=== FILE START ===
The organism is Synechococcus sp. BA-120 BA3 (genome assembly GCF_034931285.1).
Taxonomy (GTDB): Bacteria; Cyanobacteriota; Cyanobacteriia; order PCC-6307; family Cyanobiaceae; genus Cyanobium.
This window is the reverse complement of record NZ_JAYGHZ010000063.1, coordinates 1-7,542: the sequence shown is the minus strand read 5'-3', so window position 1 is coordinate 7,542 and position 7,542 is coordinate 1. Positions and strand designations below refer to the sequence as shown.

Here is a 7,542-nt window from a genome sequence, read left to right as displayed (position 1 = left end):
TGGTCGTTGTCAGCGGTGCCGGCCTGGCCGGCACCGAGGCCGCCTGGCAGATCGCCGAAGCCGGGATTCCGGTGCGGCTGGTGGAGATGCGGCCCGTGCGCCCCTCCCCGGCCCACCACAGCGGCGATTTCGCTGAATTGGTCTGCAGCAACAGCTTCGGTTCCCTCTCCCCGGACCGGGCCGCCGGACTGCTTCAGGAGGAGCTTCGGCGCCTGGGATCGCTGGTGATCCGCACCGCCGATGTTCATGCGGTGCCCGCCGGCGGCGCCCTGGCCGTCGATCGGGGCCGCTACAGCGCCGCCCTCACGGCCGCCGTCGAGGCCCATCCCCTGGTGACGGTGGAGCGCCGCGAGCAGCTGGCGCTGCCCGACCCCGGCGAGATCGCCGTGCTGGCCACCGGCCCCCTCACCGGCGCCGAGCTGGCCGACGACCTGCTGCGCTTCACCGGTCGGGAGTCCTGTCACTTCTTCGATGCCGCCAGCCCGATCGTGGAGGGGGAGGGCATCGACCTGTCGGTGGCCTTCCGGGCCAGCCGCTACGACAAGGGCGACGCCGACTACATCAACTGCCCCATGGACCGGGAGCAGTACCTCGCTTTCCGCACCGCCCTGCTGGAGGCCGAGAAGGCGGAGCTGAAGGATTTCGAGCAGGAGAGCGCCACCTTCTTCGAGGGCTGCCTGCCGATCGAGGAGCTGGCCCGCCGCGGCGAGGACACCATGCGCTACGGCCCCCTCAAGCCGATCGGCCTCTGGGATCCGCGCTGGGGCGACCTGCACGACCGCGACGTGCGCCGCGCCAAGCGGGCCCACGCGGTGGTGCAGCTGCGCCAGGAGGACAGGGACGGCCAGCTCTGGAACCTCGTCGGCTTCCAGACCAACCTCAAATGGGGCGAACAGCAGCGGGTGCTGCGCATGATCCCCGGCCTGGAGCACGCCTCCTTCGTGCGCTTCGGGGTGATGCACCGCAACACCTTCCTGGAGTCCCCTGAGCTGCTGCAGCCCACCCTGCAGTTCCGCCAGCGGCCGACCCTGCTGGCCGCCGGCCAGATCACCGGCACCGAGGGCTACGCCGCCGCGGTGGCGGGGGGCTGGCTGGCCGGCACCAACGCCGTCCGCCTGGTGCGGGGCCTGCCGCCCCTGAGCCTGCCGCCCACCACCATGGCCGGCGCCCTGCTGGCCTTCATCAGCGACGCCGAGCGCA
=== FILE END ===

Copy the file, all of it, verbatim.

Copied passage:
The organism is Synechococcus sp. BA-120 BA3 (genome assembly GCF_034931285.1).
Taxonomy (GTDB): Bacteria; Cyanobacteriota; Cyanobacteriia; order PCC-6307; family Cyanobiaceae; genus Cyanobium.
This window is the reverse complement of record NZ_JAYGHZ010000063.1, coordinates 1-7,542: the sequence shown is the minus strand read 5'-3', so window position 1 is coordinate 7,542 and position 7,542 is coordinate 1. Positions and strand designations below refer to the sequence as shown.

Here is a 7,542-nt window from a genome sequence, read left to right as displayed (position 1 = left end):
TGGTCGTTGTCAGCGGTGCCGGCCTGGCCGGCACCGAGGCCGCCTGGCAGATCGCCGAAGCCGGGATTCCGGTGCGGCTGGTGGAGATGCGGCCCGTGCGCCCCTCCCCGGCCCACCACAGCGGCGATTTCGCTGAATTGGTCTGCAGCAACAGCTTCGGTTCCCTCTCCCCGGACCGGGCCGCCGGACTGCTTCAGGAGGAGCTTCGGCGCCTGGGATCGCTGGTGATCCGCACCGCCGATGTTCATGCGGTGCCCGCCGGCGGCGCCCTGGCCGTCGATCGGGGCCGCTACAGCGCCGCCCTCACGGCCGCCGTCGAGGCCCATCCCCTGGTGACGGTGGAGCGCCGCGAGCAGCTGGCGCTGCCCGACCCCGGCGAGATCGCCGTGCTGGCCACCGGCCCCCTCACCGGCGCCGAGCTGGCCGACGACCTGCTGCGCTTCACCGGTCGGGAGTCCTGTCACTTCTTCGATGCCGCCAGCCCGATCGTGGAGGGGGAGGGCATCGACCTGTCGGTGGCCTTCCGGGCCAGCCGCTACGACAAGGGCGACGCCGACTACATCAACTGCCCCATGGACCGGGAGCAGTACCTCGCTTTCCGCACCGCCCTGCTGGAGGCCGAGAAGGCGGAGCTGAAGGATTTCGAGCAGGAGAGCGCCACCTTCTTCGAGGGCTGCCTGCCGATCGAGGAGCTGGCCCGCCGCGGCGAGGACACCATGCGCTACGGCCCCCTCAAGCCGATCGGCCTCTGGGATCCGCGCTGGGGCGACCTGCACGACCGCGACGTGCGCCGCGCCAAGCGGGCCCACGCGGTGGTGCAGCTGCGCCAGGAGGACAGGGACGGCCAGCTCTGGAACCTCGTCGGCTTCCAGACCAACCTCAAATGGGGCGAACAGCAGCGGGTGCTGCGCATGATCCCCGGCCTGGAGCACGCCTCCTTCGTGCGCTTCGGGGTGATGCACCGCAACACCTTCCTGGAGTCCCCTGAGCTGCTGCAGCCCACCCTGCAGTTCCGCCAGCGGCCGACCCTGCTGGCCGCCGGCCAGATCACCGGCACCGAGGGCTACGCCGCCGCGGTGGCGGGGGGCTGGCTGGCCGGCACCAACGCCGTCCGCCTGGTGCGGGGCCTGCCGCCCCTGAGCCTGCCGCCCACCACCATGGCCGGCGCCCTGCTGGCCTTCATCAGCGACGCCGAGCGCA